|Title||Sex differences in developmental reading disability: new findings from 4 epidemiological studies.|
|Publication Type||Journal Article|
|Year of Publication||2004|
|Authors||Rutter, M, Caspi, A, Fergusson, D, L Horwood, J, Goodman, R, Maughan, B, Moffitt, TE, Meltzer, H, Carroll, J|
|Date Published||2004 Apr 28|
|Keywords||Aptitude Tests, Child, Dyslexia, Epidemiologic Studies, Female, Humans, Male, Sex Factors, Twin Studies as Topic|
CONTEXT: An influential article published in 1990 claimed that the increased rate of reading disability in boys was a consequence of referral bias.
OBJECTIVES: To summarize the history of research on sex differences in reading disability and to provide new evidence from 4 independent epidemiological studies about the nature, extent, and significance of sex differences in reading disability.
DESIGN, SETTING, AND PARTICIPANTS: The Dunedin Multidisciplinary Health and Development Study comprised 989 individuals (52.1% male) in a cohort born between April 1972 and March 1973 in Dunedin, New Zealand, and followed up from age 3 years; reading performance and IQ were assessed at ages 7, 9, and 11 years using the Burt Word Reading Test and the Wechsler Intelligence Scale for Children-Revised (WISC-R), respectively. The Christchurch Health and Development Study comprised 895 individuals (50% male) in a prospectively studied cohort born in the Christchurch, New Zealand, region during a 4-month period in 1977; reading performance and IQ were assessed at ages 8 to 10 years using the Burt Word Reading Test and the WISC-R. The Office for National Statistics (ONS) Study comprised a UK nationally representative sample of 5752 children (50.1% male) aged 9 to 15 years in 1999; reading was assessed on the British Ability Scales II and IQ on the British Picture Vocabulary Scales II. The Environmental Risk Longitudinal Twin Study (E-Risk) comprised 2163 twin children from England and Wales (49.1% male) identified at birth in 1994 and 1995 and included administration of the Test of Word Reading Efficiency at age 7 years and the Wechsler Preschool and Primary Scale of Intelligence-Revised as a test of IQ at age 5 years.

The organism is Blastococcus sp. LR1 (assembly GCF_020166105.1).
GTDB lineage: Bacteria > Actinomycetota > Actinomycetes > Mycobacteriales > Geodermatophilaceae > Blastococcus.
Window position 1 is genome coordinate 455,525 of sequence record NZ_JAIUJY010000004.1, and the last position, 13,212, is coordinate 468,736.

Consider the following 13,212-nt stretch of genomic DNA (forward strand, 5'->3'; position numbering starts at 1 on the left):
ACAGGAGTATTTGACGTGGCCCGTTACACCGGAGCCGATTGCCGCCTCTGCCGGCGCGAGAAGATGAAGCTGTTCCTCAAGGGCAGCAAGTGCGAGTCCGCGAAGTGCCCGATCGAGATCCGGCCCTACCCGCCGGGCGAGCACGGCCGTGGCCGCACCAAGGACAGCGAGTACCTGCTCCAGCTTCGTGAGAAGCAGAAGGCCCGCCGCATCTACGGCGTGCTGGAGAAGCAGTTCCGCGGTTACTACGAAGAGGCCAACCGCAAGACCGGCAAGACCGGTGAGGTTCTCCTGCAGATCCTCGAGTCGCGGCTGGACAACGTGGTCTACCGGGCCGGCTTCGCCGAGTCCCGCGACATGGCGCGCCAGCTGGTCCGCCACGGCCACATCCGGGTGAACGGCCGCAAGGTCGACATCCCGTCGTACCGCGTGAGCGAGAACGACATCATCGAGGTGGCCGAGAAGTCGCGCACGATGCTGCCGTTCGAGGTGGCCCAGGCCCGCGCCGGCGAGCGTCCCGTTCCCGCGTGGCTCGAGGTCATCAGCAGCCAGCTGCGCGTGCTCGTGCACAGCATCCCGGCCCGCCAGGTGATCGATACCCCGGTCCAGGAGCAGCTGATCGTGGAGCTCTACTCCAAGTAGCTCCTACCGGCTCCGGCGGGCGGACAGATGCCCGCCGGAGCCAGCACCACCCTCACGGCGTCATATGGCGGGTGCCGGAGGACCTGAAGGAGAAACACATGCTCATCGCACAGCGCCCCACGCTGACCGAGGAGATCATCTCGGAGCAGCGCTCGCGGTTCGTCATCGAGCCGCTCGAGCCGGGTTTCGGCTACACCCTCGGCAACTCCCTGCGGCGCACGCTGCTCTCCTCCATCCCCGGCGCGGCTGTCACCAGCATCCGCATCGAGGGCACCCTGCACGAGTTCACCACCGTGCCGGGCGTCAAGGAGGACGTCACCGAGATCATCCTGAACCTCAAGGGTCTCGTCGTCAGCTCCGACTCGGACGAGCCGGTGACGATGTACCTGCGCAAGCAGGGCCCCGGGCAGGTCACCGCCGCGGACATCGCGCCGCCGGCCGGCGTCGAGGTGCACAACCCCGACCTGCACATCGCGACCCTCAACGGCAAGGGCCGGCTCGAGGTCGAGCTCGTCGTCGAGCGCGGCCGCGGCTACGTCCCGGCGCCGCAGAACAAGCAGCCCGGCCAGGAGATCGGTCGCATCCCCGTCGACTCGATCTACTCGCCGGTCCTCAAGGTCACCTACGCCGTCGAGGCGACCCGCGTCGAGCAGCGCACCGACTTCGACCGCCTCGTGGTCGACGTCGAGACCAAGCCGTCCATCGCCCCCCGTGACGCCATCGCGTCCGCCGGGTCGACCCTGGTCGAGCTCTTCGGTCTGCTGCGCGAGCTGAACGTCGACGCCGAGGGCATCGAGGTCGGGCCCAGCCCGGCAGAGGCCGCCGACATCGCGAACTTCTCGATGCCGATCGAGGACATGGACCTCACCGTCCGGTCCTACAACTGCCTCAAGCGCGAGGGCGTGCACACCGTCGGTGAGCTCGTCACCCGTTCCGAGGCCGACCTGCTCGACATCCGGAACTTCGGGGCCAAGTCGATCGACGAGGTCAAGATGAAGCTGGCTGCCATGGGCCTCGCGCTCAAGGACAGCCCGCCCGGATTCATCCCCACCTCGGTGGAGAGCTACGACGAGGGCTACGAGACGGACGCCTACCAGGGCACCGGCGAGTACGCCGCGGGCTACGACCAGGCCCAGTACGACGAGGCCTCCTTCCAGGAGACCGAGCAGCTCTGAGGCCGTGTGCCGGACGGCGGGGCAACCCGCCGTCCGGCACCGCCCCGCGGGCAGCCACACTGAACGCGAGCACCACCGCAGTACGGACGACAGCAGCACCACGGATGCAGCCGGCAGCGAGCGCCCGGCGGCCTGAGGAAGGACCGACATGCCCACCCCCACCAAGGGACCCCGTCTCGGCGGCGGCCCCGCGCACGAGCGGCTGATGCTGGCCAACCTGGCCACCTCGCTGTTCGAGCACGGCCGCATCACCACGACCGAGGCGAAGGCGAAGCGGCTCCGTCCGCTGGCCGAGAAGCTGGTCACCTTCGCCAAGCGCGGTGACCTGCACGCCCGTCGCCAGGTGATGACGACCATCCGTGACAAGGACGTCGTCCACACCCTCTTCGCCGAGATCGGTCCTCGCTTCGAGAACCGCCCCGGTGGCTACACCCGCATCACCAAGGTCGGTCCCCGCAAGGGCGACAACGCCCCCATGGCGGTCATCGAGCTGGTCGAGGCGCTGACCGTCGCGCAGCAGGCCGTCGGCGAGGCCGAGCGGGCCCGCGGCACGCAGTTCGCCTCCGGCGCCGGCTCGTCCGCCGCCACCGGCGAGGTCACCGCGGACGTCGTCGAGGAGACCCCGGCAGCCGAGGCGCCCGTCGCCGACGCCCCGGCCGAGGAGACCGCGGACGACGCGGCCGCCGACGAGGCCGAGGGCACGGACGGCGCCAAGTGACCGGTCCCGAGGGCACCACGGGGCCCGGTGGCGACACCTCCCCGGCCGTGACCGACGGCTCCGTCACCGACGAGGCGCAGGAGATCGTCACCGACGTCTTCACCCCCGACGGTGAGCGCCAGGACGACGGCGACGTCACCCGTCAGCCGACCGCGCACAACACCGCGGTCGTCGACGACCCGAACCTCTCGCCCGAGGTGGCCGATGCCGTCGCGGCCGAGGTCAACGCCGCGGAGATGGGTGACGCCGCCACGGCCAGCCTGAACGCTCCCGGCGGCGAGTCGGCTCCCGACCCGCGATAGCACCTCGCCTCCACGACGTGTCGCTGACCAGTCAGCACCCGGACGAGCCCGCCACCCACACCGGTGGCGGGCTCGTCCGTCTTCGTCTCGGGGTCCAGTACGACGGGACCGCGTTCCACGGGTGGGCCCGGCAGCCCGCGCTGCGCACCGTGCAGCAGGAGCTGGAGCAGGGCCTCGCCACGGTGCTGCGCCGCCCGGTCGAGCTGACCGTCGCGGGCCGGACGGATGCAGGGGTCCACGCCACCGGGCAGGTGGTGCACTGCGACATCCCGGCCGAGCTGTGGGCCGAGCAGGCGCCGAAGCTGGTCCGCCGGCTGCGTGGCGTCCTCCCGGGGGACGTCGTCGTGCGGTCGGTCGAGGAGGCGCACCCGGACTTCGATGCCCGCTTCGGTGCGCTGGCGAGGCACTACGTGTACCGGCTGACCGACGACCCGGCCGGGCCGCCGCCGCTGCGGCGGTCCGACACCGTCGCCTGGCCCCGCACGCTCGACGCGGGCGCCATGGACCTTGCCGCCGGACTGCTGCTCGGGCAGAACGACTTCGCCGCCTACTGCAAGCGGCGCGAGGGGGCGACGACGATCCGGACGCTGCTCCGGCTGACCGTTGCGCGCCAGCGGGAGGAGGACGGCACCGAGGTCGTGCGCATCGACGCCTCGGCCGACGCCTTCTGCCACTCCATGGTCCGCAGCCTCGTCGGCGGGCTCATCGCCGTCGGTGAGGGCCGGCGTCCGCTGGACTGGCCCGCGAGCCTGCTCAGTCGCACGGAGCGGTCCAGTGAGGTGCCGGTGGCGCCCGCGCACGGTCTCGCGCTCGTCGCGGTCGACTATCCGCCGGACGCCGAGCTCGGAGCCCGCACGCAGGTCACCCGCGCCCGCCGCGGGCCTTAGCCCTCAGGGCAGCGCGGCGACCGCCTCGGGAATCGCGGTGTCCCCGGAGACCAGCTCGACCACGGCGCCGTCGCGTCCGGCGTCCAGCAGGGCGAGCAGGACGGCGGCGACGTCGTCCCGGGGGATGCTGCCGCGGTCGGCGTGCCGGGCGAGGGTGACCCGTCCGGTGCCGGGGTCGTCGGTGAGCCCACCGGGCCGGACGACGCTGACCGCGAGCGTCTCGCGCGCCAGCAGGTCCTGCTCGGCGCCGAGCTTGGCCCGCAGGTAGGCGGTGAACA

MAIN OUTCOME MEASURE: Reading performance by sex in the lowest 15% of the distribution for all 4 studies, with and without taking IQ into account.
RESULTS: In all 4 studies, the rates of reading disability were significantly higher in boys. For non-IQ-referenced reading disability: Dunedin study, 21.6% in boys vs 7.9% in girls (odds ratio [OR], 3.19; 95% confidence interval [CI], 2.15-4.17); Christchurch study, 20.6% in boys vs 9.8% in girls (OR, 2.38; 95% CI, 1.62-3.50); ONS study, 17.6% in boys vs 13.0% in girls (OR, 1.43; 95% CI, 1.23-1.65); and E-Risk, 18.0% in boys vs 13.0% in girls (OR, 1.39; 95% CI, 1.04-1.86). The rates for IQ-referenced reading disabilities were similar.
CONCLUSION: Reading disabilities are clearly more frequent in boys than in girls.
|Grant List||MH45070 / MH / NIMH NIH HHS / United States |
MH49414 / MH / NIMH NIH HHS / United States